The opinions expressed by Akie Abe, wife of the Japanese premier, in a Bloomberg article by Isabel Reynolds and Emi Nobuhiro, strike me as eminently plausible. If women are forced to be cute and not allowed to be competent, of course their presences will be limited.
Japan’s women are being held back by pressure from men to be cute, rather than capable, the wife of Japan’s prime minister said in an interview.
“Men’s thinking has not changed,” 54-year-old Akie Abe said last week when asked how society’s attitude to women has evolved since she joined the workforce in her twenties. “Japanese men tend to prefer cute women over capable and hardworking women. So women try to appear to be the type that men like. Even very talented women put on cutesy ways.”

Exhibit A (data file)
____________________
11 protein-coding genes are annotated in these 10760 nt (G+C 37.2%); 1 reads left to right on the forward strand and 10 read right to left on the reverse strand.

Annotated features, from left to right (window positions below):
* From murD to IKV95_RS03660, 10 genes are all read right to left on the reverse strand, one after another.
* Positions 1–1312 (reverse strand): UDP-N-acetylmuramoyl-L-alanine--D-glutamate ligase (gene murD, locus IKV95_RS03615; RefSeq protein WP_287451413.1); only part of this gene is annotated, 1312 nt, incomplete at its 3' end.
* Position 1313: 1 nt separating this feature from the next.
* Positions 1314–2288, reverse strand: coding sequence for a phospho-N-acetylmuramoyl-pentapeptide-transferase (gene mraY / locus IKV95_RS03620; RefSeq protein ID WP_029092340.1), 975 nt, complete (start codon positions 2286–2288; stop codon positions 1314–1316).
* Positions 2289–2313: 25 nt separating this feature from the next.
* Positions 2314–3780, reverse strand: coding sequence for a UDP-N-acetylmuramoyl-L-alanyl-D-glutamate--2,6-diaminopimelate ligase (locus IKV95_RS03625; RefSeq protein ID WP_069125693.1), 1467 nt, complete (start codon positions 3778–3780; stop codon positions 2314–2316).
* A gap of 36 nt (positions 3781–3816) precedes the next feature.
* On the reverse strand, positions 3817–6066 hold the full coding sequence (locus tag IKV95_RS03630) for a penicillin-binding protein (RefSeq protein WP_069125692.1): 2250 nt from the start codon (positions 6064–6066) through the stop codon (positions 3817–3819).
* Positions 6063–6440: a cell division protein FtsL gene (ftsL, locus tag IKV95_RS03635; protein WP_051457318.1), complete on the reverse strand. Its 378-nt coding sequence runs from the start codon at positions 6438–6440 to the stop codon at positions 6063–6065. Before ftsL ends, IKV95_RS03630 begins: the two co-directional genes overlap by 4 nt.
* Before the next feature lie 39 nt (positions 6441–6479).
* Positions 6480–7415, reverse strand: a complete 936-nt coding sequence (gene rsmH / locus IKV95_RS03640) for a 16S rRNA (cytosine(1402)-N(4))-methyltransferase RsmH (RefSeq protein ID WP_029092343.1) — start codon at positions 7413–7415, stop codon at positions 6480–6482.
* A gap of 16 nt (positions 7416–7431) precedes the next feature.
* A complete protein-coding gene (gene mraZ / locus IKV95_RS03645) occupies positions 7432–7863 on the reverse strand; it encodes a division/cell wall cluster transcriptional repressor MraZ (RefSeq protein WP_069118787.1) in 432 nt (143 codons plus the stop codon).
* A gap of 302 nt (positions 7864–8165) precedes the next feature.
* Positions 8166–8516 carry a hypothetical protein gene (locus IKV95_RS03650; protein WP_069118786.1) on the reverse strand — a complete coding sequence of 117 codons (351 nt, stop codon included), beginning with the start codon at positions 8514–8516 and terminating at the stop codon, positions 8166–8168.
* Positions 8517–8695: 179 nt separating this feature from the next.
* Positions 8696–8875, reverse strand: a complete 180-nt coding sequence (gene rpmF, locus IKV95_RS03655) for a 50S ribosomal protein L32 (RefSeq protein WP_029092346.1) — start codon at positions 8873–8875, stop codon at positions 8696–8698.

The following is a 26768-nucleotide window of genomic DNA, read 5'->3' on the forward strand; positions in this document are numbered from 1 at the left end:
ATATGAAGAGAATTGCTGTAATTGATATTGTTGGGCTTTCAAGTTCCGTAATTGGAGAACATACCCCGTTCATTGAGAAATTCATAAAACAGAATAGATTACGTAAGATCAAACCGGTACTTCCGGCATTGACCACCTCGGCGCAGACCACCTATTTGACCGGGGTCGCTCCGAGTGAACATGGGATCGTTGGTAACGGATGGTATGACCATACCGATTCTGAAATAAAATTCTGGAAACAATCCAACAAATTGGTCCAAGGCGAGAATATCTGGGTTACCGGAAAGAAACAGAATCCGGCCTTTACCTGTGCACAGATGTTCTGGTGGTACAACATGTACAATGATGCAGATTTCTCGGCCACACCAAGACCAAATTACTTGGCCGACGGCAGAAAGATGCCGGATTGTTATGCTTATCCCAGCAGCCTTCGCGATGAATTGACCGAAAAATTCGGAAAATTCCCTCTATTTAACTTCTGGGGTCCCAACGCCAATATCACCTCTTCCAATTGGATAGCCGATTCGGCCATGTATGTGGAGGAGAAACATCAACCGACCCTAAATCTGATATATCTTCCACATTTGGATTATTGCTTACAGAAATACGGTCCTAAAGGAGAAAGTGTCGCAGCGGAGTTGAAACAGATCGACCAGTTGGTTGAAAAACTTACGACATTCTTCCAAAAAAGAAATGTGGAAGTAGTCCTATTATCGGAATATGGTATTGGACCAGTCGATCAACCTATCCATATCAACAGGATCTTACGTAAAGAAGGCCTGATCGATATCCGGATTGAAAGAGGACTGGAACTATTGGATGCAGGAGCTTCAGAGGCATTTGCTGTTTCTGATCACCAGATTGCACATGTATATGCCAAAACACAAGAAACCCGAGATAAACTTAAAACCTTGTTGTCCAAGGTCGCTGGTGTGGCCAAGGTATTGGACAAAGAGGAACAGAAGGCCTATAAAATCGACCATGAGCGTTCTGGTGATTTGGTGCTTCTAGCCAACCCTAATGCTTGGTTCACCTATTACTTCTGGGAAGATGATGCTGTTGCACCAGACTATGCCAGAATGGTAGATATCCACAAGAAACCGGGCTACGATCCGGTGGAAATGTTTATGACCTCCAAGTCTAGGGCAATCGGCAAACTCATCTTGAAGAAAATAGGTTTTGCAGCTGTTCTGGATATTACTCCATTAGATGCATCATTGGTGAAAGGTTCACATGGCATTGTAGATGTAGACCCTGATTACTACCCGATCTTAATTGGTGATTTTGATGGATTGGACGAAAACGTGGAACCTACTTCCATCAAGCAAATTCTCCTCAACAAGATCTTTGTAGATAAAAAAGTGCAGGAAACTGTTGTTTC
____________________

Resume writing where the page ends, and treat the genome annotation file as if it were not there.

While many more women now continue working after marriage and children, “big companies are a man’s world,” she said. “Some things have changed and others haven’t.”
Akie said she supports her husband Shinzo Abe’s efforts to have women play a more active role in society. The premier has championed a goal of having at least 30 percent of management roles in all fields filled by women, in a bid to make up for the labor shortage caused by Japan’s aging and shrinking population. The country is making slow progress toward those targets — a government survey published last year found 8.3 percent of those in section chief or higher positions in business were female, compared with 7.5 percent the year before.
“My feeling is that women don’t necessarily want to work in the same way as men, such as thinking it’s good to be promoted. There is now an effort to change the way people work, working efficiently within a given time rather than late at night, so that women’s viewpoints can be reflected in a way they haven’t been in the past,” she said.